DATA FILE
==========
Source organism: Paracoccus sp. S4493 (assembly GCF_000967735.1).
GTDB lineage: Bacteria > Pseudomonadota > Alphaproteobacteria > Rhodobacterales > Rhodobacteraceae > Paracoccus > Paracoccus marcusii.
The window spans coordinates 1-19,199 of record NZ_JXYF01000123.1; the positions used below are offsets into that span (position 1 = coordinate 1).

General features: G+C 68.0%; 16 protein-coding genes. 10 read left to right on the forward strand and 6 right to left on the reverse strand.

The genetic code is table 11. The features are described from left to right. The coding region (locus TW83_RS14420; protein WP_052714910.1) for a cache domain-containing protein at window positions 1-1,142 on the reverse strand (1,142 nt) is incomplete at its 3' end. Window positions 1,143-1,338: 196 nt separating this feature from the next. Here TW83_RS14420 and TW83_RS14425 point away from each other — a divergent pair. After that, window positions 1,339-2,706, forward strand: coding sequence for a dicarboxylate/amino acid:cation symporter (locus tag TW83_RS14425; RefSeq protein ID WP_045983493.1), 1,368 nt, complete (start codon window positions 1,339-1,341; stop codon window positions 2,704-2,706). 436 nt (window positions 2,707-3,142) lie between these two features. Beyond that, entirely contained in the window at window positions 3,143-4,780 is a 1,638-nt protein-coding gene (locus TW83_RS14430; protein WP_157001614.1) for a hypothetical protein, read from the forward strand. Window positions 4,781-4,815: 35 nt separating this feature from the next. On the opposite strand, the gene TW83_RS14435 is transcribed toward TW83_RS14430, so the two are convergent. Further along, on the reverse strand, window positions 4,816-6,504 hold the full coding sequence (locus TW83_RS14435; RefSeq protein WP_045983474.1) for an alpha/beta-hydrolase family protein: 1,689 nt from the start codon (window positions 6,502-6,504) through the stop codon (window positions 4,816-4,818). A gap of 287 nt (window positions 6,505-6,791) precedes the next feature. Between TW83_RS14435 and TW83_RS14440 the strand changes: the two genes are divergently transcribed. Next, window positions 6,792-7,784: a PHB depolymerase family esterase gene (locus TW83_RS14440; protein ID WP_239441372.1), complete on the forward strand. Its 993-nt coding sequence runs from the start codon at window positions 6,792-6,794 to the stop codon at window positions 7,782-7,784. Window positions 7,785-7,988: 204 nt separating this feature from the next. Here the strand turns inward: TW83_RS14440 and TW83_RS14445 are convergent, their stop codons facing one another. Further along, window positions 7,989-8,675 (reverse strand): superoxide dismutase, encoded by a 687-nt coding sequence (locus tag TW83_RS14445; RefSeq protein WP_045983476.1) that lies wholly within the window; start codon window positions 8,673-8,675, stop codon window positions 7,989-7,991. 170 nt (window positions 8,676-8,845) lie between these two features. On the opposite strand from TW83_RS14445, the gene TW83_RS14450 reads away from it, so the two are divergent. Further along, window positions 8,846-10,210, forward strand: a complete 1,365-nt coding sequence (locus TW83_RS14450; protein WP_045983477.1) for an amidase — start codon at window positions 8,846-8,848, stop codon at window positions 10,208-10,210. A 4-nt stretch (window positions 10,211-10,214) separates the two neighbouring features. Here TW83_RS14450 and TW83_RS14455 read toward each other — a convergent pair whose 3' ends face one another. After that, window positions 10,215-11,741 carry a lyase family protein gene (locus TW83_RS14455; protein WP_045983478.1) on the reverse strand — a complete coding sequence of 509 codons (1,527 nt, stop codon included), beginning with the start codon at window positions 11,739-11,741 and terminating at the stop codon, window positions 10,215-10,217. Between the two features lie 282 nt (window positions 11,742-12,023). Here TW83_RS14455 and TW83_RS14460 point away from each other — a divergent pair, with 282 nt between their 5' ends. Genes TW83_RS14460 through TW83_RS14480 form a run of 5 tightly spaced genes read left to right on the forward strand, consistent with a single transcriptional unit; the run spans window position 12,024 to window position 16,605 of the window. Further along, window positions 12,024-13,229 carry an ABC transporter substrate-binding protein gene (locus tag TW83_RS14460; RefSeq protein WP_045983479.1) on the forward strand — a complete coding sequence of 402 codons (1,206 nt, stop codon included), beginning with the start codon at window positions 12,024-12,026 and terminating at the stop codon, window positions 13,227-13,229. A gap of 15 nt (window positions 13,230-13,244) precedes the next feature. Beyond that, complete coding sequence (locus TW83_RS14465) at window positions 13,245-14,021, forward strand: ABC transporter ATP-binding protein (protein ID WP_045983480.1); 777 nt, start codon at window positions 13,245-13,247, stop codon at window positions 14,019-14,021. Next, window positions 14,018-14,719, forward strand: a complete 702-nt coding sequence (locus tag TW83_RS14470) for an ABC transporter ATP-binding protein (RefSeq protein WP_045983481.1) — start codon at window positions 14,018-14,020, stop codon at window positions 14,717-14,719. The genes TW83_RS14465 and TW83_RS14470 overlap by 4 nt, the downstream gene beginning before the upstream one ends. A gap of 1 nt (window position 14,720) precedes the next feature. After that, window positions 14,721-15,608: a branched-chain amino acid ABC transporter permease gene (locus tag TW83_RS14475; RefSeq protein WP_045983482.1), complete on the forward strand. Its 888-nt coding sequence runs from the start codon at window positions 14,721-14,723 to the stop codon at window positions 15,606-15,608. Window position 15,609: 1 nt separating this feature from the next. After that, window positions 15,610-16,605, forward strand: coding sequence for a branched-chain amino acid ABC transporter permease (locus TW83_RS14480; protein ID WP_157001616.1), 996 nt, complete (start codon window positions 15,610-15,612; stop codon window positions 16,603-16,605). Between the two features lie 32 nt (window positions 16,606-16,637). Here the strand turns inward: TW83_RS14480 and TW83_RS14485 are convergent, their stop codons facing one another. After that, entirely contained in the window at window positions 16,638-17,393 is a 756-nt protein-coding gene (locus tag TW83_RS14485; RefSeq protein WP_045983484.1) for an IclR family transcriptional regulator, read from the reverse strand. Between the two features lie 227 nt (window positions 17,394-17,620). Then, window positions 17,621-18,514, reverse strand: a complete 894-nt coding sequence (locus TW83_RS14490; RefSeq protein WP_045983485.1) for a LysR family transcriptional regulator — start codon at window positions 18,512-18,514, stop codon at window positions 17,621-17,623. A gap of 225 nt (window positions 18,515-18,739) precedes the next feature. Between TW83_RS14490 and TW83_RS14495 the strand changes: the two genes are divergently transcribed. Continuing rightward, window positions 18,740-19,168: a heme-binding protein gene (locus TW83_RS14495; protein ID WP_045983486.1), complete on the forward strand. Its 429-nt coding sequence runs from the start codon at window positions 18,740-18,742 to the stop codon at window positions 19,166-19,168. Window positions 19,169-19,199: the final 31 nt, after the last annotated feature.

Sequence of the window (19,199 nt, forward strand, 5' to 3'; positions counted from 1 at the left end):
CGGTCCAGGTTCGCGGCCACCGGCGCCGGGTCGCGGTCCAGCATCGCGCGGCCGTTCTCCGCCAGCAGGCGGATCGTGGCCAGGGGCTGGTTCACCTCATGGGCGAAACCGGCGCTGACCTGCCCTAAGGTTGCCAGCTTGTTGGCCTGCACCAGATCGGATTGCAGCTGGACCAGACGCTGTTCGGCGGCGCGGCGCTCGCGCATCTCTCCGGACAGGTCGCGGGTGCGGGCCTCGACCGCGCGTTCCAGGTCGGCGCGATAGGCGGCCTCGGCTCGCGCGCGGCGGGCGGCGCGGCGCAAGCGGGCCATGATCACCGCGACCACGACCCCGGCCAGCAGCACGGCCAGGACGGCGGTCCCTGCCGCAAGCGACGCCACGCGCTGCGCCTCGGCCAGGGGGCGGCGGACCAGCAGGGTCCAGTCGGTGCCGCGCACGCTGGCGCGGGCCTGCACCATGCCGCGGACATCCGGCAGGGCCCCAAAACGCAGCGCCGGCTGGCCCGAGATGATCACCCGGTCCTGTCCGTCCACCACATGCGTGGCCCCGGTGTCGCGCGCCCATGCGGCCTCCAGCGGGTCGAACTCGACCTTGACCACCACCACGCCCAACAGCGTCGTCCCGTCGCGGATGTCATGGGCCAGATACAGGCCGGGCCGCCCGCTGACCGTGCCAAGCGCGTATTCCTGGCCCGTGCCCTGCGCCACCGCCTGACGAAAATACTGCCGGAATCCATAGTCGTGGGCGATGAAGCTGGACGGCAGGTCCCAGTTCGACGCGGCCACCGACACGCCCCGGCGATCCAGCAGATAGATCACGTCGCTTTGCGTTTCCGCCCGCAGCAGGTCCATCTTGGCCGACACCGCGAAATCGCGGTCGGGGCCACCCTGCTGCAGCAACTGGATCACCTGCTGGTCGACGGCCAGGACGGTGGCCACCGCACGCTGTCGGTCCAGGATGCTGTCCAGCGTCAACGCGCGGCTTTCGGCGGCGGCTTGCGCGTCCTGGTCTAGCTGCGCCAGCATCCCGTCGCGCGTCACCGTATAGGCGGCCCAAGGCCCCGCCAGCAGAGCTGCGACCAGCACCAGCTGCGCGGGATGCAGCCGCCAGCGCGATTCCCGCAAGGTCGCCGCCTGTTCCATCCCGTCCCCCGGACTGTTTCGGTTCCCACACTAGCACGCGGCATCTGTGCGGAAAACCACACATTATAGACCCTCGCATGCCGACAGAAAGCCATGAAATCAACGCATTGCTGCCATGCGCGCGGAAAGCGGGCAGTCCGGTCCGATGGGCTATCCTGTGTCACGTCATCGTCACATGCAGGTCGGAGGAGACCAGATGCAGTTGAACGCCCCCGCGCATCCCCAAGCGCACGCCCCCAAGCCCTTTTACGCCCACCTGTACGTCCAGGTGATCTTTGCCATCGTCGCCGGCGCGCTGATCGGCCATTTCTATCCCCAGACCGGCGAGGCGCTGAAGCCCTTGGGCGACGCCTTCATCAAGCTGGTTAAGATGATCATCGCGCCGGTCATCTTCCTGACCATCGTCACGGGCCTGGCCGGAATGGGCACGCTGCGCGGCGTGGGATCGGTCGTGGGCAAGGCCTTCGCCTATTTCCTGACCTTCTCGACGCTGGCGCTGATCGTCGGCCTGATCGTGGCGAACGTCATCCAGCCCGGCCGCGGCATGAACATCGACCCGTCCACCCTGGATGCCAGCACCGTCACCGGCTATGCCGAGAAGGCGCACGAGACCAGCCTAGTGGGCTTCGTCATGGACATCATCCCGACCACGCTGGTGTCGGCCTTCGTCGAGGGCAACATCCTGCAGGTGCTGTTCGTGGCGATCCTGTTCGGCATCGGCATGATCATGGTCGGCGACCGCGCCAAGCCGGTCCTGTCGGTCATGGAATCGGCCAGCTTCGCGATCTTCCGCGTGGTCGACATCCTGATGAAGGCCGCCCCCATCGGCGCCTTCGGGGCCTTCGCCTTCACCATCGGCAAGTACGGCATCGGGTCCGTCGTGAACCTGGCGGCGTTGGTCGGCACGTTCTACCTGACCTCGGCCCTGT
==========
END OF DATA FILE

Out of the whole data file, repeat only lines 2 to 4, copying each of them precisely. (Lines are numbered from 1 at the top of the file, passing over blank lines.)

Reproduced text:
GTDB lineage: Bacteria > Pseudomonadota > Alphaproteobacteria > Rhodobacterales > Rhodobacteraceae > Paracoccus > Paracoccus marcusii.
The window spans coordinates 1-19,199 of record NZ_JXYF01000123.1; the positions used below are offsets into that span (position 1 = coordinate 1).

General features: G+C 68.0%; 16 protein-coding genes. 10 read left to right on the forward strand and 6 right to left on the reverse strand.